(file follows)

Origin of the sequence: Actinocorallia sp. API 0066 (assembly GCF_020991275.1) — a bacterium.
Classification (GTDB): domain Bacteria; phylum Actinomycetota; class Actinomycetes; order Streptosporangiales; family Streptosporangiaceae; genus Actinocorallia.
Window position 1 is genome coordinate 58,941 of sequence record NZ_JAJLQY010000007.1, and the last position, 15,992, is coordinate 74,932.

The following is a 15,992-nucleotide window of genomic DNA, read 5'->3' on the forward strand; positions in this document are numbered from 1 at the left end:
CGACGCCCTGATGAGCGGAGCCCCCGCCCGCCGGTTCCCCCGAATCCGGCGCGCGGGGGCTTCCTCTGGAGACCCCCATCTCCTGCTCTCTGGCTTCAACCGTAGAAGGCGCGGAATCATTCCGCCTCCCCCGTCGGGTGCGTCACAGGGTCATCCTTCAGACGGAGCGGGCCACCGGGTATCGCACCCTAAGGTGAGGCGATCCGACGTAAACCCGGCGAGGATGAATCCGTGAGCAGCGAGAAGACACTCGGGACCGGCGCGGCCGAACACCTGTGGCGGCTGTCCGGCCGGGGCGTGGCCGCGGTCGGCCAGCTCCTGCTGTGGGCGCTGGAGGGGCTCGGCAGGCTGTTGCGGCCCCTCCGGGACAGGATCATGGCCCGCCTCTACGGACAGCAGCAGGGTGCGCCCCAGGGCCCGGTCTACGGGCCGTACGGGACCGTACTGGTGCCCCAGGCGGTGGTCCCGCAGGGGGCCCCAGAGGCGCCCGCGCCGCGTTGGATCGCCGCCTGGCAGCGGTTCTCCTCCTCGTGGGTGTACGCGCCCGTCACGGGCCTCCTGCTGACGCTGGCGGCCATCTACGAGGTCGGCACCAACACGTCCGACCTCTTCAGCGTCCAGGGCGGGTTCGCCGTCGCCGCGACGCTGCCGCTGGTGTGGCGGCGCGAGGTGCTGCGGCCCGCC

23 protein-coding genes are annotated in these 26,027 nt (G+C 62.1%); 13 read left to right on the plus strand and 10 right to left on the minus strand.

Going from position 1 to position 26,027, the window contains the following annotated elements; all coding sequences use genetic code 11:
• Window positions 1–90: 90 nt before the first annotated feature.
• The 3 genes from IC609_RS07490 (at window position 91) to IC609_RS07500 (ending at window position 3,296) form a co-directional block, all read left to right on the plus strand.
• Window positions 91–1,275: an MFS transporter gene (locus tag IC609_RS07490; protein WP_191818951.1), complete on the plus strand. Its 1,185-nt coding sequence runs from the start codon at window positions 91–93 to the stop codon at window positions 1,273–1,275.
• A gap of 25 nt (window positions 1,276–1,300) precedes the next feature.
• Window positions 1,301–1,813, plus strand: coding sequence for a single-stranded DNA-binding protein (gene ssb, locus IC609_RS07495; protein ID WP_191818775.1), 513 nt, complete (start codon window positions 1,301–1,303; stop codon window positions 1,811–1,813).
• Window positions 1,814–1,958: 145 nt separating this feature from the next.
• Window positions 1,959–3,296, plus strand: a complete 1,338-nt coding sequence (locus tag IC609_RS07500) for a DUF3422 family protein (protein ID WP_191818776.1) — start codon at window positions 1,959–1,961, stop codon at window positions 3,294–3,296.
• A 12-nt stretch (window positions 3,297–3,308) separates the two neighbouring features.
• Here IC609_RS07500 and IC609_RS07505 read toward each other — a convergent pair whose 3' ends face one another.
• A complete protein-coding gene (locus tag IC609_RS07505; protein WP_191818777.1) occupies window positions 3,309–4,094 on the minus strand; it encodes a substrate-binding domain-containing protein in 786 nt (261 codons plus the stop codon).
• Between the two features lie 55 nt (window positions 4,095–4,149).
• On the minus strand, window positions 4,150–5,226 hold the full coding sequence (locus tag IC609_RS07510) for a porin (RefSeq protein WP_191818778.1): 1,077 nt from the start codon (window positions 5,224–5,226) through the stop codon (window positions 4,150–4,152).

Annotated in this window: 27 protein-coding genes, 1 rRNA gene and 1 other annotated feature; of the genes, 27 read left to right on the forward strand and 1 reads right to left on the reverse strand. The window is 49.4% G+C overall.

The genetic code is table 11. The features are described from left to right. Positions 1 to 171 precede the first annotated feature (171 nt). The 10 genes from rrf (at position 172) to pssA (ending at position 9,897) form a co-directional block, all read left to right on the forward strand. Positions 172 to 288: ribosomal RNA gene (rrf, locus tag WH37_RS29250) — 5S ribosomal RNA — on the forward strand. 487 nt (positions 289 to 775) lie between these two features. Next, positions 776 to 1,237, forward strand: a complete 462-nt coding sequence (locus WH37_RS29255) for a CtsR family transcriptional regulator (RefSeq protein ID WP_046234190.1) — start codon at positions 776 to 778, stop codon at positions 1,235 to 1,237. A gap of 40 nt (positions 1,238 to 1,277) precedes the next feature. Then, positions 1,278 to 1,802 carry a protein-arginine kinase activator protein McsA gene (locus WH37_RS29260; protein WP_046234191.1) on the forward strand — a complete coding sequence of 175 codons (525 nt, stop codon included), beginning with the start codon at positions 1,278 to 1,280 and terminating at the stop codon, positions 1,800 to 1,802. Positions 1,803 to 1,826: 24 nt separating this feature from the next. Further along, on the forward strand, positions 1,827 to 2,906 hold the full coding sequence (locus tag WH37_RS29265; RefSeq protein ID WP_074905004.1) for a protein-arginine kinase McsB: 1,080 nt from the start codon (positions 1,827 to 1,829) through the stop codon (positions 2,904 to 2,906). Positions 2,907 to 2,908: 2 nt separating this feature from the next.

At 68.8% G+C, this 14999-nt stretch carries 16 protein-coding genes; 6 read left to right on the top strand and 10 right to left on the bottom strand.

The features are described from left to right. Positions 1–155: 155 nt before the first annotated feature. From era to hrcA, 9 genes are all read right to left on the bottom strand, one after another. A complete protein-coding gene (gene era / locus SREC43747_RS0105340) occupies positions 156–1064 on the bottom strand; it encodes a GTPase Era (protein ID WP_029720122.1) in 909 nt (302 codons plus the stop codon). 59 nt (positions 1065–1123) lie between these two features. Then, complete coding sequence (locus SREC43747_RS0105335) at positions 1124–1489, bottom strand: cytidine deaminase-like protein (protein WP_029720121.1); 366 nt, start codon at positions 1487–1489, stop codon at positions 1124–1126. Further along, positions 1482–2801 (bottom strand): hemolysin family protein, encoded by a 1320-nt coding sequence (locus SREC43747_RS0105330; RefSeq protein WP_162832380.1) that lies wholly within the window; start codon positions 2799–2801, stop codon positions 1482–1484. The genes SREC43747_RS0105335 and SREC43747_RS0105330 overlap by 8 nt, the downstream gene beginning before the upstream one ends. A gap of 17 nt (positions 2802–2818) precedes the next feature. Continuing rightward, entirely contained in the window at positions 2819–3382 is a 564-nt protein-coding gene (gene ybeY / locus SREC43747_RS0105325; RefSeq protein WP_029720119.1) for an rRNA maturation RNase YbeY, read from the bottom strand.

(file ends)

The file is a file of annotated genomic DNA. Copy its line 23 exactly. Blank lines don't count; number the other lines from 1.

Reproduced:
The features are described from left to right. Positions 1–155: 155 nt before the first annotated feature. From era to hrcA, 9 genes are all read right to left on the bottom strand, one after another. A complete protein-coding gene (gene era / locus SREC43747_RS0105340) occupies positions 156–1064 on the bottom strand; it encodes a GTPase Era (protein ID WP_029720122.1) in 909 nt (302 codons plus the stop codon). 59 nt (positions 1065–1123) lie between these two features. Then, complete coding sequence (locus SREC43747_RS0105335) at positions 1124–1489, bottom strand: cytidine deaminase-like protein (protein WP_029720121.1); 366 nt, start codon at positions 1487–1489, stop codon at positions 1124–1126. Further along, positions 1482–2801 (bottom strand): hemolysin family protein, encoded by a 1320-nt coding sequence (locus SREC43747_RS0105330; RefSeq protein WP_162832380.1) that lies wholly within the window; start codon positions 2799–2801, stop codon positions 1482–1484. The genes SREC43747_RS0105335 and SREC43747_RS0105330 overlap by 8 nt, the downstream gene beginning before the upstream one ends. A gap of 17 nt (positions 2802–2818) precedes the next feature. Continuing rightward, entirely contained in the window at positions 2819–3382 is a 564-nt protein-coding gene (gene ybeY / locus SREC43747_RS0105325; RefSeq protein WP_029720119.1) for an rRNA maturation RNase YbeY, read from the bottom strand.